At this point, direction was turned to harvesting the medial gastrocnemius for pedicle rotation of the proximal tibial body. The medial head of the gastrocnemius was circumferentially dissected. This was carried out distal to the musculotendinous junction, which was freed using the LigaSure device. The raphae between the medial and lateral heads of the gastrocnemius was identified bluntly and was carefully dissected to free the medial head of the gastrocnemius for rotation. The proximal medial sural vascularpedicle was found to be intact. The deep fascia of the gastrocnemius was cross hatched for added spread of the muscular flap.

Attention was then redirected for prosthetic implantation. The components were definitively installed in standard fashion and were then re-articulated using the associated polyethylene bushings and axle components. The knee was carried through arrange of motion to insure satisfactory range of motion. The patellar tendon was secured to the prosthesis using the prosthetic spiked plate and associated machine screws. This achieved excellent reattachment of the patellar tendon to the device itself. Attention was then directed towards inset of the medial gastrocnemius flap. The flap was positioned over the body of the proximal tibial prosthesis. The wound was once again copiously irrigated. The flap was inset using multiple #1 Vicryl pop-off sutures to achieve complete coverage of the mega-prosthesis. The fascia was then closed using multiple interrupted #1 Vicryl sutures over a 15-French Blake drain exiting in-line with the distal skin incision. Subcutaneous tissues and the deep dermal layer were re-approximated using multiple # 2-0 Monocryl sutures. The skin was closed using a combination of interrupted and running 2-0 Prolenesutures. The drain was secured using a 2-0 Prolenesuture. A sterile modified bulky Jones dressing was applied over mupirocin ointment on a non-adherent dressing.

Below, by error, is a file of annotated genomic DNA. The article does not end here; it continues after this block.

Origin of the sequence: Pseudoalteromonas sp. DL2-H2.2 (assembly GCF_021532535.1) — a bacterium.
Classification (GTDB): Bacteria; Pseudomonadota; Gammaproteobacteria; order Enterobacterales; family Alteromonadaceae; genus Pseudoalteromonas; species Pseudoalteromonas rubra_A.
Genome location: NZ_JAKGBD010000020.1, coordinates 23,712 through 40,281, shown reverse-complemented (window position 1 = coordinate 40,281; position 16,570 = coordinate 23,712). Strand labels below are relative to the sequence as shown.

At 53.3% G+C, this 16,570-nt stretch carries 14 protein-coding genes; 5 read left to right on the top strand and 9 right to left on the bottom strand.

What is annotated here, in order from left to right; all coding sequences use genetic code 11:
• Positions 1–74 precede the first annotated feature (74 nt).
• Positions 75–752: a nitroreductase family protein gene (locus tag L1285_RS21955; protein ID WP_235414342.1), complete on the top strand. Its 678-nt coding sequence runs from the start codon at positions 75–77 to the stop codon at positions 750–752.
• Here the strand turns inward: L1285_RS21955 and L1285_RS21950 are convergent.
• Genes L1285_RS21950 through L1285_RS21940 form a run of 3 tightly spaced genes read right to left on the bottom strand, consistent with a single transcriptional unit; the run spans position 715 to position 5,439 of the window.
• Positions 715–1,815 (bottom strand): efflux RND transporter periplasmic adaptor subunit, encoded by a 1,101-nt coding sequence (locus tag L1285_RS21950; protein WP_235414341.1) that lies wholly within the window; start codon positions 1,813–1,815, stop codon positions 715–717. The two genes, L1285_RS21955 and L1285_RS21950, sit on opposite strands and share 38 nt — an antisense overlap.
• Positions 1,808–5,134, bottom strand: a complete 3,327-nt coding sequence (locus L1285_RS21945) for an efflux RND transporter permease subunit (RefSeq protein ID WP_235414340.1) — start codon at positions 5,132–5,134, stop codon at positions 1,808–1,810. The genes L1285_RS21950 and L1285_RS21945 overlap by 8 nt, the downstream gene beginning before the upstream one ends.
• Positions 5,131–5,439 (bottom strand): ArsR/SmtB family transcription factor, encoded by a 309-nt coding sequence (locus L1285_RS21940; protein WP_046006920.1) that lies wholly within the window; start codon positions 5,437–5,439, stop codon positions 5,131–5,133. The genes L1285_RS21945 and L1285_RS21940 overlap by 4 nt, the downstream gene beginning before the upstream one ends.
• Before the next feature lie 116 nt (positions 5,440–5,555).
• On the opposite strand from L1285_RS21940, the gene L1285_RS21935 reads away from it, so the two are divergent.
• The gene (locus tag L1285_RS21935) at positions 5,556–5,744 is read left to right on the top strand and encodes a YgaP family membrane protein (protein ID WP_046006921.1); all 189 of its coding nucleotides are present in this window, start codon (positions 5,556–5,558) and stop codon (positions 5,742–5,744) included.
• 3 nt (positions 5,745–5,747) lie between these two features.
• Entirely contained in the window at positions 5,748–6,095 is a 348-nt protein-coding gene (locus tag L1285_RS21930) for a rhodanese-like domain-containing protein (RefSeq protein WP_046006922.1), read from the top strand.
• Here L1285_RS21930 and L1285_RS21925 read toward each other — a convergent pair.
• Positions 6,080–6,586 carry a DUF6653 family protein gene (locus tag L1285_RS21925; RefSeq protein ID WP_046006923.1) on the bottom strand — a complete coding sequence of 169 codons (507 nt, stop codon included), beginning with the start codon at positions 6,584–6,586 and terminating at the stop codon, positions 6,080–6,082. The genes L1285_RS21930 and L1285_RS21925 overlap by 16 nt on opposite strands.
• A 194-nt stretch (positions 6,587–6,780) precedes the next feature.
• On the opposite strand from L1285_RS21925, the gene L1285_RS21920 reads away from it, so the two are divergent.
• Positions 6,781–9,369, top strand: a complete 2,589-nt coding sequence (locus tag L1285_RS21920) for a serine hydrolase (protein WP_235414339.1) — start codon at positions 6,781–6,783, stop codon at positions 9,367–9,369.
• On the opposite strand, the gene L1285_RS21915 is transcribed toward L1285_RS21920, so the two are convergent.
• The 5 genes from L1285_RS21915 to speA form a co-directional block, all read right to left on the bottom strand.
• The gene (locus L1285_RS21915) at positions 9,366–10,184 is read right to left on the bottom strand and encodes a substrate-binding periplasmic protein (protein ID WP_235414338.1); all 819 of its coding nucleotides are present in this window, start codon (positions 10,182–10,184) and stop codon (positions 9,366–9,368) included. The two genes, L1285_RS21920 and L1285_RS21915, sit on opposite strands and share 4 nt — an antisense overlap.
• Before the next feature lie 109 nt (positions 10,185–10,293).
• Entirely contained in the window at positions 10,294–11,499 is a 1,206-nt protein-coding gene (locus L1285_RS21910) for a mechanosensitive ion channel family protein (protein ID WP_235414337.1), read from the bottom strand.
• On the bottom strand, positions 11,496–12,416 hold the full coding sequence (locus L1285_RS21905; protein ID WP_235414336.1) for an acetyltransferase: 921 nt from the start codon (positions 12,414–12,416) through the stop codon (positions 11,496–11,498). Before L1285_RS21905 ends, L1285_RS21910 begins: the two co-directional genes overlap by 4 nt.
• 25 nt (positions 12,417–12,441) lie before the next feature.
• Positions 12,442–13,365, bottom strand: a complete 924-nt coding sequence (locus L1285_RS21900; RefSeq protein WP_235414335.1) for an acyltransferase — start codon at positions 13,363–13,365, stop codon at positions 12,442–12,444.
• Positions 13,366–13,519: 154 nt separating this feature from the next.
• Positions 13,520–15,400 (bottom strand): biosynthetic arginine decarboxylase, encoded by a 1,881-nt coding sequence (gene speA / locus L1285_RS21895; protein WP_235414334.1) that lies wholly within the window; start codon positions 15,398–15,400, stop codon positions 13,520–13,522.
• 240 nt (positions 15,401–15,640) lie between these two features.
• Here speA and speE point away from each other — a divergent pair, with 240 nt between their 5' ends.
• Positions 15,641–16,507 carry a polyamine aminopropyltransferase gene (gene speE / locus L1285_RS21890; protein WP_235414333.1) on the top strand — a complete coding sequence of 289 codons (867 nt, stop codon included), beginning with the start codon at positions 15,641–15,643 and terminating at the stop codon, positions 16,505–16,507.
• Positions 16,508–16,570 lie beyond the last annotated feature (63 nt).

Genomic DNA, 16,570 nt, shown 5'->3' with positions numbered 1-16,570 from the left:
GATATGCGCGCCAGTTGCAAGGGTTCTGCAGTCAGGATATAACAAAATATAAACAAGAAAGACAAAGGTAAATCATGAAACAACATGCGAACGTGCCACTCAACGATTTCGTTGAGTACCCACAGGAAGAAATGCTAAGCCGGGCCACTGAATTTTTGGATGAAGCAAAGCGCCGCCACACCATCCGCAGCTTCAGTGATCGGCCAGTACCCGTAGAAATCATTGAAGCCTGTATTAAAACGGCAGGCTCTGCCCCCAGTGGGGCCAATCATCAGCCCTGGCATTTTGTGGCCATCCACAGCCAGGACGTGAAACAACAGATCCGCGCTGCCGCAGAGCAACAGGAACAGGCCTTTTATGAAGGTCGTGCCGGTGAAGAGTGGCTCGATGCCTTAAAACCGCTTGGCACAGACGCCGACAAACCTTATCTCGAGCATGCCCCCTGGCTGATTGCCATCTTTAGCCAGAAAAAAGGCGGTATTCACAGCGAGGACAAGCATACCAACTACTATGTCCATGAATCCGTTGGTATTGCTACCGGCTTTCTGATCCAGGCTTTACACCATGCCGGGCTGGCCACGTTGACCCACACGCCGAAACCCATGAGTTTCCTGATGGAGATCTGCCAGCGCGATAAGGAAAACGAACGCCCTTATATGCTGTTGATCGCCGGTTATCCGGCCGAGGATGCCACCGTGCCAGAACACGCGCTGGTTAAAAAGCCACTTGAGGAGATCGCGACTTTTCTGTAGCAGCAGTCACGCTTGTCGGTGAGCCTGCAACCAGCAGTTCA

Post-operative x-ray confirmed a well-placed implant with no evidence of loosening or mal positioning (Figure 4). Post-surgical pathology confirmed a 12.0 cm parosteal osteosarcoma (grade 1-3) at the surface of the tibial metaphysis with negative margins. Her post-operative course was uncomplicated, and she was discharged post-op day 4 with knee brace in full extension to 30 degrees. At 3 months follow up, she has a well-healed incision, active ROM of 20-85 degrees, passive ROM 5-90.


Figure 4: (a) Femoral x-ray of total tibia replacement implant (b) Tibial x-ray of tibial replacement implant.


Our patient had noted the presence of a mass prior to pregnancy, although her symptoms and the size of the mass rapidly progressed during the peri-partum and post-partum periods. While certain bone tumors such as osteosarcoma, Ewing’s sarcoma, and chondrosarcoma have known associations with pregnancy, to our knowledge there is not currently literature supporting a relationship between POS and pregnancy [6].